5. Getting B2B Content ROI Right

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    In this digital era, the nature and role of customer content has new meaning and significance. Content is a strategic business imperative because it is a key driver of top business and functional objectives. Poor performing content lowers outcomes. Misunderstanding content ROI elevates risk of poor decisions about content strategy and investment. The risk to senior executives in B2B selling enterprises, of not taking a strategic perspective on customer facing content, impacts their decisions about top business objectives: New customer acquisition and revenue growth Sales and marketing productivity, and lower selling costs Data acquired about buyers, customers Consistent delivery of an exceptional customer experience. But most executives have never given serious consideration to customer content as a business asset. It has always been the tactical responsibility of knowledge and creative people. One executive expressed what I most often hear: “What is content anyway? Collateral, right?”  (See What is Content?) Most senior executives are still...
  6. More Than Content Needs Overhaulin’

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    For all the time, attention and investment made in sales enablement tools, it’s a shame a fraction of that hasn’t been invested in solving the core problem: the content itself. One of our colleagues often quips: “it’s easier to buy software.” He means easier than figuring out the culture and process changes, aligning siloed functions, enrolling stakeholders, and resolving all the interdependent causes of problems. He also says, “every major purchase is essentially a change management initiative.” Despite the lip service and pockets of success (sustainable?), sales enablement hasn’t yet met expectations. But then …. CRM? I was reminded of this by Tom Pisello’s summary of the Qvidian users conference. Top Priority: Content Overhaulin’. While “purging, aligning and personalizing” content might be necessary work, what’s really required is a better process for content. How can it possibly be, that in the fifteen years I’ve been involved with B2B content, most...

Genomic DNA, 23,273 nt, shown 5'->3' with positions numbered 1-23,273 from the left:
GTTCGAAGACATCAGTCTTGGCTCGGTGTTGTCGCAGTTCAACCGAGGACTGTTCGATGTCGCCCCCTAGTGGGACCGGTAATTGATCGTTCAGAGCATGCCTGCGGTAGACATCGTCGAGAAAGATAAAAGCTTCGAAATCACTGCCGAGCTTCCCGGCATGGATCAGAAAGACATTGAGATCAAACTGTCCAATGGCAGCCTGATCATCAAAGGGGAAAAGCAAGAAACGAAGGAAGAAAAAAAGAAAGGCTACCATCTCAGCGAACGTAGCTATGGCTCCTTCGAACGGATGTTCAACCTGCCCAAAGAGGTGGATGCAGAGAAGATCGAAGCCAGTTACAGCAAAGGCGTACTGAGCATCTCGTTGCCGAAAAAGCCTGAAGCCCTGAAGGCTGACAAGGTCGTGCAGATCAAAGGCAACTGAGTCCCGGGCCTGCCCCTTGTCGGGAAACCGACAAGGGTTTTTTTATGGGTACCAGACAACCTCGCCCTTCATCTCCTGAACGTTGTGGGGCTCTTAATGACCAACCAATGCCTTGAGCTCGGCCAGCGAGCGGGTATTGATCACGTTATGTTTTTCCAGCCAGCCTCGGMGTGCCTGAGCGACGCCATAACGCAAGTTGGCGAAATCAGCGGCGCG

7. What is Strategy?

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      What is strategy? is not a question unique to content marketers. (See Robert Rose in Content Marketing Institute.) Lack of clarity about content strategy has firm roots in a universal confusion about strategy. In the business world, Michael Porter of Harvard Business School is a preeminent authority of business strategy. He points out “most businesses don’t have a strategy for their organization.” Well, no wonder we struggle with content strategy. And why don’t they? “Caught up in the race for operational effectiveness many managers simply do not understand the need to have a strategy.” For marketers, might we say, “caught up in the need to build a brand, generate leads, respond to persistent ad hoc requests, figure out tectonic changes in buyer behavior and marketing technologies …”   Michael Porter on Strategy In his seminal Harvard Business Review article in 1996, What is Strategy? Porter lays out basic strategy principles that...
  8. How to execute content marketing

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        What would improving the way you execute your content marketing initiative look like? What would it mean to create more and better content faster, on a continuous basis, despite the constraints of your current resources, expertise and budget? What functional and business outcomes would improve? Want some help? No problem. We (and others) can help. But first, we’ll need a copy of your marketing plan, including: Business Strategy, Goals & Plans:  Make sure it contains your primary business goals and associated metrics. Include your go-to-customer (sales) strategy, plans and metrics. If you sell through the channel, make sure you include them in your marketing and content plans. Marketing Strategy, Goals and Specific Plans: It will be important to align your content marketing investments and priorities to your sales, channel and marketing plan. In addition to your core strategy we will need your demand generation and management plan. If...